September 2, 2017
The legislators who drafted Florida’s modern Constitution in 1968 were wise enough to know that they weren’t so astute as to foresee every test of time. They made the document easier to amend than the old one, which their forerunners had refused to adapt to the 20th century.
One of the reforms was the initiative process, enabling citizens to put amendments on the ballot. The Legislature also created something unique to Florida: a Constitution Revision Commission to be appointed a decade later and every 20 years subsequently. It’s intended to be a comprehensive review of how the Constitution is working and what improvements need to be made.
CRC recommendations go directly to the voters. The Legislature has no role other than in the appointment of nine members each by the Senate president and House speaker. The governor appoints 15, including the chair. The chief justice of the Florida Supreme Court names three. The attorney general is automatically a member.
The cardinal rule for anyone working on the Constitution, whether the Legislature or the CRC, should be medicine’s famous fundamental principle: “First, do no harm.” That means rejecting such stunts as Scott’s tax proposal. What’s the need, apart from his campaign? Tax increases are already as rare in Florida as snowstorms. And imagine the Florida Legislature trying to deal with a Hurricane Harvey on one hand and a supermajority obstacle on the other.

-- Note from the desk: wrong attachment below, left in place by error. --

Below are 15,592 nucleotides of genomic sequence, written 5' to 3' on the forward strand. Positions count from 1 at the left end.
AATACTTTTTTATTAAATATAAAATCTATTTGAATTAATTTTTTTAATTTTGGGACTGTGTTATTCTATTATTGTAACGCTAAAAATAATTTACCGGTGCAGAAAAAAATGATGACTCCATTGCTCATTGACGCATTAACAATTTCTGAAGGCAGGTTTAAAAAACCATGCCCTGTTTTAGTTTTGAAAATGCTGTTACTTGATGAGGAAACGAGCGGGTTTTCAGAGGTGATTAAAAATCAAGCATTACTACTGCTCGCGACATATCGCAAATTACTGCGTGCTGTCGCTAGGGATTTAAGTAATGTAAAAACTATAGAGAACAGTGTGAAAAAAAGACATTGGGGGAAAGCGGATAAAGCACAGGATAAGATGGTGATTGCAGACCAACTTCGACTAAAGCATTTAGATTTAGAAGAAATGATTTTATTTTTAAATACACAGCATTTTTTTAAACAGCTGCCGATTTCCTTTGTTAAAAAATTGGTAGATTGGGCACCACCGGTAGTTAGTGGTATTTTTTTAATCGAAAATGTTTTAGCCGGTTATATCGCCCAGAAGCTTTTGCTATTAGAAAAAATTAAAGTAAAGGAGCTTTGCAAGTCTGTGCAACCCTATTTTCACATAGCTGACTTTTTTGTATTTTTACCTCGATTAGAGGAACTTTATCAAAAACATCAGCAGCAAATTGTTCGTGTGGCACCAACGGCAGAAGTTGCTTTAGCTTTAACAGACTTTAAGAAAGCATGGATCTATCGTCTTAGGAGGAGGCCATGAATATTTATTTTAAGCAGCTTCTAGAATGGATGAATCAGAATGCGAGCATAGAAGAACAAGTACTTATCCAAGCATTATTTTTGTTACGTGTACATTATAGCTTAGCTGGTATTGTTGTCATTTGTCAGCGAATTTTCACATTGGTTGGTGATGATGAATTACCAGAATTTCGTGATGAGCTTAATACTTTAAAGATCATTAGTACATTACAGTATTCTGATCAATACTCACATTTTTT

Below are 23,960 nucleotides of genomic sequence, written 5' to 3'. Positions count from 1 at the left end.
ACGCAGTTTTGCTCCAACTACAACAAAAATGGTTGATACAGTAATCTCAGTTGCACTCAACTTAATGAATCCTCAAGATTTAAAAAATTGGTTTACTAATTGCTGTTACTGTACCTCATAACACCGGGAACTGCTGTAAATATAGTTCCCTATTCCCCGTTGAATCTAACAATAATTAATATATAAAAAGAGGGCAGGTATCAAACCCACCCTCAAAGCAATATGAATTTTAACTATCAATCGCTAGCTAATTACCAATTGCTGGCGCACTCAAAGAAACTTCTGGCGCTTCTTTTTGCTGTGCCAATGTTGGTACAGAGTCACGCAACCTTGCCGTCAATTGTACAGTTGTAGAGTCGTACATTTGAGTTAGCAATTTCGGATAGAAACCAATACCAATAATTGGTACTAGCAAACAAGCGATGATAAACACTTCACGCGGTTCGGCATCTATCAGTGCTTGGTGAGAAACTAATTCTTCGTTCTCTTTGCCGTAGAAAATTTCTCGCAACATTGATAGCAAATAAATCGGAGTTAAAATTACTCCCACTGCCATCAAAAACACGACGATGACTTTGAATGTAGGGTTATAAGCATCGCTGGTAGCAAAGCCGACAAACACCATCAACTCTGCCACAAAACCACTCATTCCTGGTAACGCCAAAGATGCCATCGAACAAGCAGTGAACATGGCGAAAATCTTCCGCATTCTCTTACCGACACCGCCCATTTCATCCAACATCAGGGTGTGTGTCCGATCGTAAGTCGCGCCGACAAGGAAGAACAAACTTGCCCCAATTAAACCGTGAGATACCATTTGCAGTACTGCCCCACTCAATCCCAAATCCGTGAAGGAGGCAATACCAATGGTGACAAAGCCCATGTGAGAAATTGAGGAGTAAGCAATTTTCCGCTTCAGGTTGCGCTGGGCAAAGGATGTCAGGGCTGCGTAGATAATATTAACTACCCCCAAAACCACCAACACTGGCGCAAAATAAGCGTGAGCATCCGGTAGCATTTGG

A second rule should be to remember that solutions cause problems. Case in point: the existing provision requiring the state budget to be in final form on legislators’ desks 72 hours before adjournment. It was intended to discourage last-minute surprises but has fostered them instead. Leaders can spring the budget on deadline, leaving members no time to amend it. That’s what forced the Senate to swallow Corcoran’s destructive school legislation this year. The CRC should consider expanding the rule to 144 hours — six days — with amendments expressly in order during the first 72.
A third essential principle: Empower the people. The 1998 commission meant to do this when it provided for open primaries in the event that a party’s nominee will have no general election opponent. Both parties have foiled this by fronting write-in candidates who have no chance to win and don’t intend to campaign. Millions of voters thus have no say in who will represent them. The current commission should tweak the provision to require an open primary when there will be no opponent on the general election ballot. Better yet, it should consider open primaries in every case. Unquestionably, it should dispose of the lifetime ban on ex-felons that leaves some 1.6 million Floridians without the precious right to vote.
There will be more to say as the commission’s agenda takes shape. Whether it turns out to be worthwhile or wasted will depend on the principles its members apply to the task. The first of them can’t be stressed enough: Do no harm. [READ MORE]